Last week, I planned to board a bus and head for the city center. The art museum was displaying a dozen, old upright pianos that had been ornamented with the work of local artists. After the viewing, musicians would treat the audience to a piano concert. Unfortunately, I had the wrong date and the only consolation I could find for my idiocy was that I hadn’t been rushing to catch a flight to Paris or Rome.
Frankly, I’m glad to have my traveling days behind me. When young, I saw much of the world, but as I approach 80, I admit I prefer to stay put. So much can go wrong when a person ventures out, like marking down a wrong date, for example. But there are other hazards, too. Decisions about what to pack; how much money to carry safely; or going through the tedium of updating my passport.
Some of my friends make life easy by taking a cruise. Getting lost on a ship is difficult, they assure me, but I’m not so sure.
Until technology advances to the point where I can say, “Beam me aboard to Paris, Scotty,” I’m inclined to leave traveling to others. There’s so much to be said for a Staycation. The price is right, for one. And it’s eye opening to view one’s home town as if you were a tourist. Take for example the piano concert I almost missed. When I finally arrived on the right day and time, I found myself sitting in the out-of-doors on a warm night and sheltered by a canopy of trees. Around me, dogs and children as well as music aficionados swayed to the strains of Chopin, Brahms and a little night music. Surely, the smile on my lips was as pleasurable as any I might have worn at a concert in London or Paris, and it cost me no more that the price of a bus ticket.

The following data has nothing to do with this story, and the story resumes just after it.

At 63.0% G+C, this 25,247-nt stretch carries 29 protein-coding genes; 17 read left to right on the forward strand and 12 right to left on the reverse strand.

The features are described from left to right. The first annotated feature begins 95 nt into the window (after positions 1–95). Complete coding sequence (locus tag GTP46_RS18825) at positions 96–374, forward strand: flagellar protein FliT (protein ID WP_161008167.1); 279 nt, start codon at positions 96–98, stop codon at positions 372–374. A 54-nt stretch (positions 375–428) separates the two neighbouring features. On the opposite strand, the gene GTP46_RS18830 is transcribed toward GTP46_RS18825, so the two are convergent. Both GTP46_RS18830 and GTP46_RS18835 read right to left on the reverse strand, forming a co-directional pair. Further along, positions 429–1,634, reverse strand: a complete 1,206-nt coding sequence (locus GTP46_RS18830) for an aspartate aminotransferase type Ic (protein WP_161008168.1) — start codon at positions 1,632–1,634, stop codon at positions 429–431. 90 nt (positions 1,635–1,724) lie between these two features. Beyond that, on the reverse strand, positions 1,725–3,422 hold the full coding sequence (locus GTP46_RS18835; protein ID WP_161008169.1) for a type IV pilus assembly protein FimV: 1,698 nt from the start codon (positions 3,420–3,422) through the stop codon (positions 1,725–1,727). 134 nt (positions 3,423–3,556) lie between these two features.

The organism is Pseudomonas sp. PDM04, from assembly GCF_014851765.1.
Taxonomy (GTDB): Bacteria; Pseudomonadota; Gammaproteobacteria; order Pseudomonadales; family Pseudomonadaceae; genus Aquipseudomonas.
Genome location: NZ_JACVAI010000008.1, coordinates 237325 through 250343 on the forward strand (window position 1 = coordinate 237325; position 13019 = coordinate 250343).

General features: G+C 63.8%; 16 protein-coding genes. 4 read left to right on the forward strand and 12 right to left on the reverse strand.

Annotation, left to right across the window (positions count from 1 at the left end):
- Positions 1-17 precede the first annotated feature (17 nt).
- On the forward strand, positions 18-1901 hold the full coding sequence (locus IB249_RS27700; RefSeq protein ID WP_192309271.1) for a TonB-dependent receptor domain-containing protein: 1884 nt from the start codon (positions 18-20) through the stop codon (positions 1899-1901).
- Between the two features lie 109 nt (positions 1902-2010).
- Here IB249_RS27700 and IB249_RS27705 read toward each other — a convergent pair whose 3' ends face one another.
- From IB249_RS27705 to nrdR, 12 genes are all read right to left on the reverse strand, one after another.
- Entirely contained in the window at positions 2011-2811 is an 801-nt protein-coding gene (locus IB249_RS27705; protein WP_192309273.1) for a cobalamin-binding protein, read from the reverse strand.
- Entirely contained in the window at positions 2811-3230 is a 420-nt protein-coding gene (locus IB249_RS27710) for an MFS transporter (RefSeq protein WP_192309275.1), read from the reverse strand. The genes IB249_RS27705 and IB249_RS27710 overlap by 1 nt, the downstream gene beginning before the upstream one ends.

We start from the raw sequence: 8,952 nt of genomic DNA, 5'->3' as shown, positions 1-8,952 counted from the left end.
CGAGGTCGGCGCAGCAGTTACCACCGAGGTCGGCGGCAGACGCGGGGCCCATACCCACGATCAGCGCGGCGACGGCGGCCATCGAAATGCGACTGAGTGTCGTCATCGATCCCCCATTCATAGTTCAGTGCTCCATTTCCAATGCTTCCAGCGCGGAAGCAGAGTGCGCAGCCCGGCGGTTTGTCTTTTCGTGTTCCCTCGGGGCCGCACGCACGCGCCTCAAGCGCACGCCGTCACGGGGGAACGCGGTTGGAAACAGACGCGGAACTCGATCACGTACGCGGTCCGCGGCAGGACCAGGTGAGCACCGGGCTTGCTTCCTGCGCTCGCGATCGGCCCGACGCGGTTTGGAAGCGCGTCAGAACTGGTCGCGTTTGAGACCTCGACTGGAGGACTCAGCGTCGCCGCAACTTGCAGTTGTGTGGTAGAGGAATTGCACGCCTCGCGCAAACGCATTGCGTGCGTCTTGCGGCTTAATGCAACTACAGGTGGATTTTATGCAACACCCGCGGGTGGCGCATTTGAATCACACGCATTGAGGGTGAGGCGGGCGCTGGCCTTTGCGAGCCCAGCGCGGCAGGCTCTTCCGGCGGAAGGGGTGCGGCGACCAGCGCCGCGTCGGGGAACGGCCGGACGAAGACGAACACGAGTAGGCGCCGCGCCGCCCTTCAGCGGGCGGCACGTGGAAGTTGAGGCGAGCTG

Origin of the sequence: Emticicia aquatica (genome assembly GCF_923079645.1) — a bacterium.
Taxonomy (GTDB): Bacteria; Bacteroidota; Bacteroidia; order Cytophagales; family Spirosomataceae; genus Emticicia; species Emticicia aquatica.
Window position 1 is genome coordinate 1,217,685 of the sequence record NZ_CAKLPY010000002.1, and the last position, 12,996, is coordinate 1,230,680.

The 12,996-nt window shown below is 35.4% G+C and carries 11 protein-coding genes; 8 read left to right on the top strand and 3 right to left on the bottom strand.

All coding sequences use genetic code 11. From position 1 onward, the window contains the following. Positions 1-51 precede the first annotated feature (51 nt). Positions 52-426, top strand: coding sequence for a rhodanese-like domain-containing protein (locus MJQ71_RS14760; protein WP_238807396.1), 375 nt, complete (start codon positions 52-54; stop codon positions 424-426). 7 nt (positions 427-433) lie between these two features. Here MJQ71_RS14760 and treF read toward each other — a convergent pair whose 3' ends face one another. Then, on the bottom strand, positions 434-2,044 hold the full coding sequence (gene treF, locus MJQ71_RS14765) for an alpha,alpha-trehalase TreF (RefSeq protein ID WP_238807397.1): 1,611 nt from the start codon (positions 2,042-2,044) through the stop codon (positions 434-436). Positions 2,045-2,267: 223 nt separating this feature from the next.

Hallie Levine offers tips on the art of the Staycations. (“Break for Summer,” by Hallie Levine, Better Homes and Gardens, July 2016, pgs 118.120) Most of her suggestions you can already guess, but here a few I especially like. Buy a large hammock, if you don’t already have one, big enough to accommodate a kid or two and a large dog so you can read aloud to them. Even a cat might trouble itself to listen. And by any and all means, stay away from the kitchen. Absent travel expenses, you can afford to treat yourself to takeout or home delivery, as well as a few fine dining experiences. Consider hiring a housecleaning service to vacuum and dust, while you cool yourself with the grandkids in a wading pool in the back yard. And don’t forget the art museum. How long has it been since you paid a visit? Or amble through the dusty shelves of a used bookstore. So many writers are waiting to whisk you away on an adventure. Of course, you mustn’t forget a nice bottle of wine. Empty as many as you can for any social occasion. That’s my recipe for a happy summer Staycation.
(Originally posted 7/11/16)